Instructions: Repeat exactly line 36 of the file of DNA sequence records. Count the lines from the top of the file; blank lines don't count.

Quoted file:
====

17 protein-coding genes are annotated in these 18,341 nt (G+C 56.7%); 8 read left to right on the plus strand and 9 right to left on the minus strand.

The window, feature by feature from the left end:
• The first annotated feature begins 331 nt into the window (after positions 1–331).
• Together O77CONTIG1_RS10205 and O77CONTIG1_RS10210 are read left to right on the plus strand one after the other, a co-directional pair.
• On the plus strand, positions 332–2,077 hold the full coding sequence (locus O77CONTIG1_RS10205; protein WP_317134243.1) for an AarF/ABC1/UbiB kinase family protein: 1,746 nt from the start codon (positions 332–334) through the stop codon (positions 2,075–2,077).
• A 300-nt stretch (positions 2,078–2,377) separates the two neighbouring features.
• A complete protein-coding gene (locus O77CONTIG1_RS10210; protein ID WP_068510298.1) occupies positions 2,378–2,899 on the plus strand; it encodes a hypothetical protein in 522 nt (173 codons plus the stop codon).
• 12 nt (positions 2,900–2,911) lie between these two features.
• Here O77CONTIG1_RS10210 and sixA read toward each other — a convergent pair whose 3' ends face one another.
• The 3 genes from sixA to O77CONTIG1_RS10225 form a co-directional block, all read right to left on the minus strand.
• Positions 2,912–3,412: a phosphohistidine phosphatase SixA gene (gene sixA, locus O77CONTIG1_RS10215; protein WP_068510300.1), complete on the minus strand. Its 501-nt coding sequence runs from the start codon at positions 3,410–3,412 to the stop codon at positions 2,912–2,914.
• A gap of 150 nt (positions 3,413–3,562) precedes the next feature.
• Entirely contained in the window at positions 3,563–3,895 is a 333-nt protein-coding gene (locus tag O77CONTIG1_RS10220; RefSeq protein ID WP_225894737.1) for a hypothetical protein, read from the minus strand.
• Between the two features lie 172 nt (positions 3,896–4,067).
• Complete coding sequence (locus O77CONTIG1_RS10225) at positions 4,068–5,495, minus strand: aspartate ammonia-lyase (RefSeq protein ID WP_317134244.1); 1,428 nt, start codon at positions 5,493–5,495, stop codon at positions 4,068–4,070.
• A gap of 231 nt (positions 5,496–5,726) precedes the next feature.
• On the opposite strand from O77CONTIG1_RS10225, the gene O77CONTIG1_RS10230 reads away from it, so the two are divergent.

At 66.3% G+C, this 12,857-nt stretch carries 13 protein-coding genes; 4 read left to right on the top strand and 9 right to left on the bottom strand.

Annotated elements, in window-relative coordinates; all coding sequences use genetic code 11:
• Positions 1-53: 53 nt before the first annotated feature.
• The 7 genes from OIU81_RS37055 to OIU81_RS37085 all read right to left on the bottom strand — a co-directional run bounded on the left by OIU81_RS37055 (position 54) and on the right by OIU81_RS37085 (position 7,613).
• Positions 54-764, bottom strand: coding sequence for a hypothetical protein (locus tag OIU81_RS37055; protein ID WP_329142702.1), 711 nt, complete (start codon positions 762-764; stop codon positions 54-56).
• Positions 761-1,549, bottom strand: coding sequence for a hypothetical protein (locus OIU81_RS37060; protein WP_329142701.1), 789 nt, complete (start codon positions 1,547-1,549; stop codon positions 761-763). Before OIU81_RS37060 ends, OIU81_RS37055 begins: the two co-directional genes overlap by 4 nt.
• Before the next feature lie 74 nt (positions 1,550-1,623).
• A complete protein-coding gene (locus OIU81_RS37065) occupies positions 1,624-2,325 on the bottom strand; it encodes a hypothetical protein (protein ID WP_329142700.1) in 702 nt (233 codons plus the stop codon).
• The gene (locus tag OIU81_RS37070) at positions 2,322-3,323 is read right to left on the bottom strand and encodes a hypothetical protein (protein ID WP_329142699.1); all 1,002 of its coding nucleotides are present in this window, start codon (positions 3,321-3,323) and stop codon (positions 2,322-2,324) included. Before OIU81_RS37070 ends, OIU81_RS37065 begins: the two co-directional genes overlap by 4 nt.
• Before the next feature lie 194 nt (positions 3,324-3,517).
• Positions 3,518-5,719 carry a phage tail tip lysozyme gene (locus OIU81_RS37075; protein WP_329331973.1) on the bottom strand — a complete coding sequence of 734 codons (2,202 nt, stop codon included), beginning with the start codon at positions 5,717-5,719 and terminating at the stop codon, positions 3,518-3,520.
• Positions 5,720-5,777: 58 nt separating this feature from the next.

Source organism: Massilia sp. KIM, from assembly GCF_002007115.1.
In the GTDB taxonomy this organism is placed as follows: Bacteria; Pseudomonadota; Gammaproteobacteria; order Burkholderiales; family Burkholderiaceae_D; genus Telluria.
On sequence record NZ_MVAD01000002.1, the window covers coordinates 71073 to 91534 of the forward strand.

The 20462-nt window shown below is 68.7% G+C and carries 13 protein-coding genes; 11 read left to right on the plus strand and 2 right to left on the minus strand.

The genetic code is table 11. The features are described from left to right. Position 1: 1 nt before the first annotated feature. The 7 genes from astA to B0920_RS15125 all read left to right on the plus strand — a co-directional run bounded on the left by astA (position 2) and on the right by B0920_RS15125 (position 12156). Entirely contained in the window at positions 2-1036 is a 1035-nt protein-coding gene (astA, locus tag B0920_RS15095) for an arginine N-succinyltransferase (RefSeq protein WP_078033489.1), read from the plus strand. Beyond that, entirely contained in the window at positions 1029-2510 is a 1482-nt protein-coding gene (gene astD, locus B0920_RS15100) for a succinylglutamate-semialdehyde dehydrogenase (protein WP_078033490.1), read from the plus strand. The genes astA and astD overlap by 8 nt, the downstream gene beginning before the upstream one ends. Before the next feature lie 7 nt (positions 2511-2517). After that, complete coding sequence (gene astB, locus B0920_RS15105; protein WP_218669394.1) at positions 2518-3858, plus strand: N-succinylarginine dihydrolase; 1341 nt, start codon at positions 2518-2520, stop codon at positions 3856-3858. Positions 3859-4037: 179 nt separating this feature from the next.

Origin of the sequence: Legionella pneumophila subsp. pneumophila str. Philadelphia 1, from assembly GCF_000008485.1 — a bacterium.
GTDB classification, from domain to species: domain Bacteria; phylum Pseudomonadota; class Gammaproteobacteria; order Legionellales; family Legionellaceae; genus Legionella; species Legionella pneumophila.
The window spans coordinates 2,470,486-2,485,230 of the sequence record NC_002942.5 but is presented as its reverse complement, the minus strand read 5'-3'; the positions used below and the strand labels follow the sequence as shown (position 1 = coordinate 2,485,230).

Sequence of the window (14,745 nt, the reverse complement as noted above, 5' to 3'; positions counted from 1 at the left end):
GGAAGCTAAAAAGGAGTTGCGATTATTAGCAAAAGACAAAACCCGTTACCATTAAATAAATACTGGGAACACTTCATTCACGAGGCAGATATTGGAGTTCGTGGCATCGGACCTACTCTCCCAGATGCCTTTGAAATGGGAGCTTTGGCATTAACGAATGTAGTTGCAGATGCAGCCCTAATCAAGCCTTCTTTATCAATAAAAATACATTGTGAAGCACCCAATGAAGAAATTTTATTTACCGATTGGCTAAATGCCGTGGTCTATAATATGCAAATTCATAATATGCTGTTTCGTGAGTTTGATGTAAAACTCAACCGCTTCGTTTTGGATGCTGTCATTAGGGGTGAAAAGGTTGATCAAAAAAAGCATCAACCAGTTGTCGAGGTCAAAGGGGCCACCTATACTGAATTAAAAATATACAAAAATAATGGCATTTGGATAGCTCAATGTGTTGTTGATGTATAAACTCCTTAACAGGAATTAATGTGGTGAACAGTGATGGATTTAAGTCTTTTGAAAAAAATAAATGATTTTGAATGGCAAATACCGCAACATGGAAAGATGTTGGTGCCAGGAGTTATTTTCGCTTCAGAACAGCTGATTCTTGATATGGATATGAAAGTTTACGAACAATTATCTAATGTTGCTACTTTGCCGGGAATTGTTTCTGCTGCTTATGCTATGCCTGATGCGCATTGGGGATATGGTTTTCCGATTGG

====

GTDB classification, from domain to species: domain Bacteria; phylum Pseudomonadota; class Gammaproteobacteria; order Legionellales; family Legionellaceae; genus Legionella; species Legionella pneumophila.